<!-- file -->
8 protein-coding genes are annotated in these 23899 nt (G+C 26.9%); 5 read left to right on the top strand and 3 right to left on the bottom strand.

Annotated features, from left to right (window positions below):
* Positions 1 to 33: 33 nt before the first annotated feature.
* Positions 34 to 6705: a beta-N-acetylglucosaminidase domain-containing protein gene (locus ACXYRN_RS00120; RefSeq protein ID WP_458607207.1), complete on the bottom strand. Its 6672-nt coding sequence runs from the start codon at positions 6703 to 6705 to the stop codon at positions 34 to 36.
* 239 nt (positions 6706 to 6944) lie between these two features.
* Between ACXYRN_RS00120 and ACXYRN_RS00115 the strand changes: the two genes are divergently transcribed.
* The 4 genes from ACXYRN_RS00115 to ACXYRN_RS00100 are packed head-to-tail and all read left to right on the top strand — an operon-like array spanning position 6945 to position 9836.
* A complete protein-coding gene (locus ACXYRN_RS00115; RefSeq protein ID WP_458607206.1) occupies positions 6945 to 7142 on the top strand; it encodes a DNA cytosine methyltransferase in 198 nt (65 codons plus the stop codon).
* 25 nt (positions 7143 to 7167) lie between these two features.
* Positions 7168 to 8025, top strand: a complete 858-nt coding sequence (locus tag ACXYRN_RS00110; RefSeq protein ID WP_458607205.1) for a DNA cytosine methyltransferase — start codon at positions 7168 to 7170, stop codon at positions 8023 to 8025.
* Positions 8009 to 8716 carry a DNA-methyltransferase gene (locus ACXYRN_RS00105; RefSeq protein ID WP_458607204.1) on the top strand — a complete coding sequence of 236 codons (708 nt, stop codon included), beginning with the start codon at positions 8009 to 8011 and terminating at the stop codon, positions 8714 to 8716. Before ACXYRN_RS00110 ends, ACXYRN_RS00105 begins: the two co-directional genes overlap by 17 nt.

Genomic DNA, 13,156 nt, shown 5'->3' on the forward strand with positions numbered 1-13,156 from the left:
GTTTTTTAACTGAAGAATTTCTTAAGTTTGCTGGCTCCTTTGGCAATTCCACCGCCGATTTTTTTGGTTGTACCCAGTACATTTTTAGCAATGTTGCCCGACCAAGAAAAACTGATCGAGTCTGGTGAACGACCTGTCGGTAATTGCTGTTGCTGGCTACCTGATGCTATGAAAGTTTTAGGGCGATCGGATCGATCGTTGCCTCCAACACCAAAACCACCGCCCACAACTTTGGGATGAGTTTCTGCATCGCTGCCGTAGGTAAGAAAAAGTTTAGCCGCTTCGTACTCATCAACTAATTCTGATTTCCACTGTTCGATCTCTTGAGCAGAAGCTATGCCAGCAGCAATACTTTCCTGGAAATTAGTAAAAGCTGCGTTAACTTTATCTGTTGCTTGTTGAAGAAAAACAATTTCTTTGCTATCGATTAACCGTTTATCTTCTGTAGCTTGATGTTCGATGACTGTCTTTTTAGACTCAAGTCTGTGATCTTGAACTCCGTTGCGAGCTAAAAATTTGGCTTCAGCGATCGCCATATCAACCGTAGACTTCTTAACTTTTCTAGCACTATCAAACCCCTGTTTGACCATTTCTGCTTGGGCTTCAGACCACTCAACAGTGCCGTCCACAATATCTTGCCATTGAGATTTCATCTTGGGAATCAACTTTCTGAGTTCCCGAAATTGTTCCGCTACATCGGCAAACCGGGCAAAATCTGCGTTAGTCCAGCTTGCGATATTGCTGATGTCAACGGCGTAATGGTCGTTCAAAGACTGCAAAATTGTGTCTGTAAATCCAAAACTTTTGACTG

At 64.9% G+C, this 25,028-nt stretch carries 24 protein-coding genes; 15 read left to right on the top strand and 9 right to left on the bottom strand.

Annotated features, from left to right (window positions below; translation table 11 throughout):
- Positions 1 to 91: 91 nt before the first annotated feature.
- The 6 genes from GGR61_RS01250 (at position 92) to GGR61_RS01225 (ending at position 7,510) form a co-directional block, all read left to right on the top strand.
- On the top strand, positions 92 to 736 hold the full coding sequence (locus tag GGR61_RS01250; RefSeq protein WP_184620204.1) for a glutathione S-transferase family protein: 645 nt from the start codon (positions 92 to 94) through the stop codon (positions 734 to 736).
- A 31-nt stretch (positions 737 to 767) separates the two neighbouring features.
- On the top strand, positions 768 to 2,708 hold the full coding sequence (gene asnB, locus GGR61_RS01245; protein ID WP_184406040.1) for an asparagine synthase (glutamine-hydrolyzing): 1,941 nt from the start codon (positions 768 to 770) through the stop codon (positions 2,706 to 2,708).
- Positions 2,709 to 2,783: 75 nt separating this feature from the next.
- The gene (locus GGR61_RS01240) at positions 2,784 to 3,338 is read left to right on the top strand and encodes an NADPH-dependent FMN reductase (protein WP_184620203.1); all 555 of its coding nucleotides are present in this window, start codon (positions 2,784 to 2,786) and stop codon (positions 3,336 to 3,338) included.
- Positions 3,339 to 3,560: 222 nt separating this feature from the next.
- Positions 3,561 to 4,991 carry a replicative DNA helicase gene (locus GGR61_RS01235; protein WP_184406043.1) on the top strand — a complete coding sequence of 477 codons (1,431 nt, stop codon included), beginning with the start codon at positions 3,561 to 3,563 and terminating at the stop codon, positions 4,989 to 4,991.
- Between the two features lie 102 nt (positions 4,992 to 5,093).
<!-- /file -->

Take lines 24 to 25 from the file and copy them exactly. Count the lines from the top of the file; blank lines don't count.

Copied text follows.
- Positions 3,561 to 4,991 carry a replicative DNA helicase gene (locus GGR61_RS01235; protein WP_184406043.1) on the top strand — a complete coding sequence of 477 codons (1,431 nt, stop codon included), beginning with the start codon at positions 3,561 to 3,563 and terminating at the stop codon, positions 4,989 to 4,991.
- Between the two features lie 102 nt (positions 4,992 to 5,093).